As has been noted on this blog before, I am an eclectic reader. If I was dedicated and savvy about these things I would pick an audience or niche and stick with it (read the right books, connect with the right blogs, market in the right places, etc.).
But I am neither savvy nor dedicated so what you get is a little of this and a little of that – whatever happens to catch my attention at the time and/or whatever I get the time and energy to write about.
I bring this up because it has been a while since I have read a more “literary” work and particularly one that is translated (Fame if memory serves). But when the publisher brought The Break by Pietro Grossi to my attention I was intrigued.
Here is the publisher’s description:
Dino is a placid, unambitious man. Living in a small provincial town, he and his wife spend their time planning journeys to faraway places–journeys they never take. Dino’s only passion is billiards, and he spends his evenings in the local billiards hall honing his technique.
One day, however, Dino’s quiet life is interrupted–his wife falls pregnant. This the first in a series of events that shake him from his slumber and force Dino to test himself for the first time.
It may sound like a cliche, but what I enjoy about works like this is how the author drops you into another character’s world and mind. What I admire is the way skilled writers create this world and describe both the physical and psychological reality in such artistic and though provoking ways. In literary efforts the power of words and ideas come together – the reader can enjoy both the art of the sentence and the larger art of how these words and the story come together.
This is exactly what The Break achieves. With an economical yet philosophical style Grossi slowly sketches the exterior and interior world of Dino. His personality and habits are revealed and in such a way as to fit within the larger world and his particular worldview. Despite the economical prose their is an emotional punch.
Dino is a man who keeps his head down – both literally and metaphorically. Sure, he hopes to see the wider world but he is also aware of the risk of broader horizons: disappointment and yearnings which are unlikely to be met plus the chaos that seems to rule the universe. Dino prefers to keep things in front of him and to embrace efforts that have a symmetry and a logic that makes sense. So he focuses on billiards and laying stones to make roads – these things he understands. Even as he finds out his wife is preganant he seeks to keep things contained; to adjust as necessary but without radical change.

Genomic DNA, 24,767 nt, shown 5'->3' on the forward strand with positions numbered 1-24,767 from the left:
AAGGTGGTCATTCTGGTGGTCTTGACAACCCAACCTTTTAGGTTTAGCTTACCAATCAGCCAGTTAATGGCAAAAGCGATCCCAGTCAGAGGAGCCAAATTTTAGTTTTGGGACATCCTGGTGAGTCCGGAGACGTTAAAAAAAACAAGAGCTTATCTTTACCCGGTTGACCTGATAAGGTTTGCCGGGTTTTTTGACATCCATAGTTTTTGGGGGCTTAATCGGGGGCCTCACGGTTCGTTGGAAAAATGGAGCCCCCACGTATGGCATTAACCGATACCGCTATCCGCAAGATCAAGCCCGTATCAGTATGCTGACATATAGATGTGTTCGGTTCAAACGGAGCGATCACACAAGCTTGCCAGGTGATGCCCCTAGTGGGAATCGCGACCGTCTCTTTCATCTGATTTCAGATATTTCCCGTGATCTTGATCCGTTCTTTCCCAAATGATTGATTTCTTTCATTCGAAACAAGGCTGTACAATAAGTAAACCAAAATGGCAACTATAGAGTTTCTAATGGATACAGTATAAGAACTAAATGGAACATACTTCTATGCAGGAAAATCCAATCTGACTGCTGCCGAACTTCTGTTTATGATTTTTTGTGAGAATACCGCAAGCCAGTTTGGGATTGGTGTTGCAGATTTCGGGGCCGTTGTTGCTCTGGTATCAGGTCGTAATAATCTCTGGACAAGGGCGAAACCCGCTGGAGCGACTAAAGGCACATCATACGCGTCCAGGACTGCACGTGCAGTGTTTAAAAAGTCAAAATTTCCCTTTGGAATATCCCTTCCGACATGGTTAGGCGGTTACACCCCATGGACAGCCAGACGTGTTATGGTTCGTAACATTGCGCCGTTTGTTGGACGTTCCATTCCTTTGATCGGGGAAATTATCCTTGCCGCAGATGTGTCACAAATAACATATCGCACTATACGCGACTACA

But chaos can slip in unawares – in the form of being entered into a billiard tournament and winning or the petty politics of the small town in which he lives – and Dino’s reactions to these actions change the course of his life. He goes from laying stones – an artistic approach to life – to pouring asphalt – a chemical assault on the world and ones senses. Dino tries to adjust but the ripples eventually reach him and one seemingly simple choice changes everything.
Yes, with this chaos comes tragedy, but it also forces him to lift his head up – to see the larger world and his place in it. With the freedom comes risk but Dino is now willing to face that risk.
Grossi, and the translator Howard Curtis, do a wonderful job of evoking the atmosphere and environment of this blue collar small town. Amazing how the characters can be flushed out in a story of a couple hundred pages. And just as you begin to think it will all be billiards and Dino’s thoughts there is a twist and an emotional punch. It plays out with plenty left for the readers imagination, but in a way that feels natural in Dino’s world. There is a sadness in the ending but also a wistful hopefulness; a sense that Dino is open to more now.
The Break is further proof that you don’t need a thousand pages to create evocative and beautiful prose – or to create a compelling story.